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Floods of Northeast Spain Since the Fourteenth Century
Llasat, M.-C., Barriendos, M., Barrera, A. and Rigo, T. 2005. Floods in Catalonia (NE Spain) since the 14th century. Climatological and meteorological aspects from historical documentary sources and old instrumental records. Journal of Hydrology 313: 32-47.

What was done
"Starting from historical document sources, early instrumental data (basically, rainfall and surface pressure) and the most recent meteorological information," the authors say they analyzed "the temporal evolution of floods in NE Spain since the 14th century," focusing particularly on the river Segre in Lleida, the river Llobregat in El Prat, and the river Ter in Girona.

What was learned
Llasat et al.'s work revealed "an increase of flood events for the periods 1580-1620, 1760-1800 and 1830-1870," and they report that "these periods are coherent with chronologies of maximum advance in several alpine glaciers." In addition, we calculate from their tabulated data that for the aggregate of the three river basins noted above, the mean number of what Llasat et al. call catastrophic floods per century for the 14th through 19th centuries was 3.55 0.22, while the corresponding number for the 20th century was only 1.33 0.33.

What it means
The four Spanish researchers conclude their paper by stating "we may assert that, having analyzed responses inherent to the Little Ice Age and due to the low occurrence of frequent flood events or events of exceptional magnitude in the 20th century, the latter did not present an excessively problematic scenario." However, having introduced their paper with descriptions of the devastating effects of the September 1962 flash flood in Catalonia (over 800 deaths), the August 1996 flash flood in the Spanish Pyrenees (87 deaths), as well as the floods of September 1992 that produced much loss of life and material damage in France and Italy, they hasten to add that the more recent "damage suffered and a perception [our italics] of increasing vulnerability is something very much alive in public opinion and in economic balance sheets." Hence, it is relatively easy for climate alarmists to claim that flooding in the region has been exacerbated by global warming, when in reality just the opposite would appear to be the case.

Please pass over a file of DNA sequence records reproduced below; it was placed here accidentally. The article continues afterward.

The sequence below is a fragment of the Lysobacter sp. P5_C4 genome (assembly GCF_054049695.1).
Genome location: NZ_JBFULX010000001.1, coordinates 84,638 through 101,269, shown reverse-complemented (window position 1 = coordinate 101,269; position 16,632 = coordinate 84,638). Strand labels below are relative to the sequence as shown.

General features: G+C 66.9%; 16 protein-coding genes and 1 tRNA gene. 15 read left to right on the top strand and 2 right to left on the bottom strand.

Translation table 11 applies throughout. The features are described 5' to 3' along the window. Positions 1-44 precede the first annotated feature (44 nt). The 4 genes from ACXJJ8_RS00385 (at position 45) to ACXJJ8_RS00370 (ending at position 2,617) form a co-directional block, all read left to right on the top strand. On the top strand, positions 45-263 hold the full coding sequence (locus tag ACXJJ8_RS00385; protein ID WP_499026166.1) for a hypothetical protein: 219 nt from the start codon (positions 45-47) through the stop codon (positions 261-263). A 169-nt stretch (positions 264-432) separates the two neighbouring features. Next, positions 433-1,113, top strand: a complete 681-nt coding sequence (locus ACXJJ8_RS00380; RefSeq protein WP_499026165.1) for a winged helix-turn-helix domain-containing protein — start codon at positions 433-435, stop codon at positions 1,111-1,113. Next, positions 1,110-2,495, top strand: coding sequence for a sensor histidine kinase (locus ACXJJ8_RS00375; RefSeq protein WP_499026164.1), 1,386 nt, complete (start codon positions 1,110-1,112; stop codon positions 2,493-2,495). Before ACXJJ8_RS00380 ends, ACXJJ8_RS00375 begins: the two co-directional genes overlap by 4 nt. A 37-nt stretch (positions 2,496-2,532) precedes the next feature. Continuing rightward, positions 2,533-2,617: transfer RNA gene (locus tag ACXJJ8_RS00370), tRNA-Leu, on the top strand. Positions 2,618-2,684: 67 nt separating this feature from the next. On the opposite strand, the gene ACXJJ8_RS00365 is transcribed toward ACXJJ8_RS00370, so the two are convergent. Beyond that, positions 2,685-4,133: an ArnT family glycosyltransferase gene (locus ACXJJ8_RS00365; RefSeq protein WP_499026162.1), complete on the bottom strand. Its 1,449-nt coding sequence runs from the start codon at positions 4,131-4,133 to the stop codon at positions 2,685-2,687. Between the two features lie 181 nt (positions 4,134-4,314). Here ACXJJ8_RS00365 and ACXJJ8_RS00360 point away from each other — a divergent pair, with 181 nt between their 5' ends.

Reviewed 20 December 2006